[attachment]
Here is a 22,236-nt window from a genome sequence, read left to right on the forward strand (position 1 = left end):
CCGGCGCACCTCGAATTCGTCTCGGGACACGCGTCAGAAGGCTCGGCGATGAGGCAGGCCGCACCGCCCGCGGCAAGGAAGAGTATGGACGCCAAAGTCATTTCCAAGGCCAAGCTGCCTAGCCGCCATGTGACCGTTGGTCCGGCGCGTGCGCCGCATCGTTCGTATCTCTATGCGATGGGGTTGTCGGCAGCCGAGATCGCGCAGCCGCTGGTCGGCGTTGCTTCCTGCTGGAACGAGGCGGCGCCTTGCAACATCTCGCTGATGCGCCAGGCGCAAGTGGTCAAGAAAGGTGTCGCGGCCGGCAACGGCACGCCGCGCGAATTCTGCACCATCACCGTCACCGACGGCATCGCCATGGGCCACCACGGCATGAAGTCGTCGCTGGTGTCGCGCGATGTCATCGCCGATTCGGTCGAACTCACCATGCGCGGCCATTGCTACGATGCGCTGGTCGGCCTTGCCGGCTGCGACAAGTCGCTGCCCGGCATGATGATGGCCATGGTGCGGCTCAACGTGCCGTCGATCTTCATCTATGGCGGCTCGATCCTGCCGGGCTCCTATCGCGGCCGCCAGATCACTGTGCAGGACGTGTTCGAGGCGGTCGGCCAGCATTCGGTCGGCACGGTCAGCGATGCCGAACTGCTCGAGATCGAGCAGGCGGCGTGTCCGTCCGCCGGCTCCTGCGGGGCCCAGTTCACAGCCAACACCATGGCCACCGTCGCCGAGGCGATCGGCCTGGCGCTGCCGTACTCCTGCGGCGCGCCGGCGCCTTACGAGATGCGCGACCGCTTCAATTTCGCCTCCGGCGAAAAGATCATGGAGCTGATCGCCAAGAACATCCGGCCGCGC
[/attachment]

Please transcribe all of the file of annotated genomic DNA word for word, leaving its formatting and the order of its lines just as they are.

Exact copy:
Here is a 22,236-nt window from a genome sequence, read left to right on the forward strand (position 1 = left end):
CCGGCGCACCTCGAATTCGTCTCGGGACACGCGTCAGAAGGCTCGGCGATGAGGCAGGCCGCACCGCCCGCGGCAAGGAAGAGTATGGACGCCAAAGTCATTTCCAAGGCCAAGCTGCCTAGCCGCCATGTGACCGTTGGTCCGGCGCGTGCGCCGCATCGTTCGTATCTCTATGCGATGGGGTTGTCGGCAGCCGAGATCGCGCAGCCGCTGGTCGGCGTTGCTTCCTGCTGGAACGAGGCGGCGCCTTGCAACATCTCGCTGATGCGCCAGGCGCAAGTGGTCAAGAAAGGTGTCGCGGCCGGCAACGGCACGCCGCGCGAATTCTGCACCATCACCGTCACCGACGGCATCGCCATGGGCCACCACGGCATGAAGTCGTCGCTGGTGTCGCGCGATGTCATCGCCGATTCGGTCGAACTCACCATGCGCGGCCATTGCTACGATGCGCTGGTCGGCCTTGCCGGCTGCGACAAGTCGCTGCCCGGCATGATGATGGCCATGGTGCGGCTCAACGTGCCGTCGATCTTCATCTATGGCGGCTCGATCCTGCCGGGCTCCTATCGCGGCCGCCAGATCACTGTGCAGGACGTGTTCGAGGCGGTCGGCCAGCATTCGGTCGGCACGGTCAGCGATGCCGAACTGCTCGAGATCGAGCAGGCGGCGTGTCCGTCCGCCGGCTCCTGCGGGGCCCAGTTCACAGCCAACACCATGGCCACCGTCGCCGAGGCGATCGGCCTGGCGCTGCCGTACTCCTGCGGCGCGCCGGCGCCTTACGAGATGCGCGACCGCTTCAATTTCGCCTCCGGCGAAAAGATCATGGAGCTGATCGCCAAGAACATCCGGCCGCGC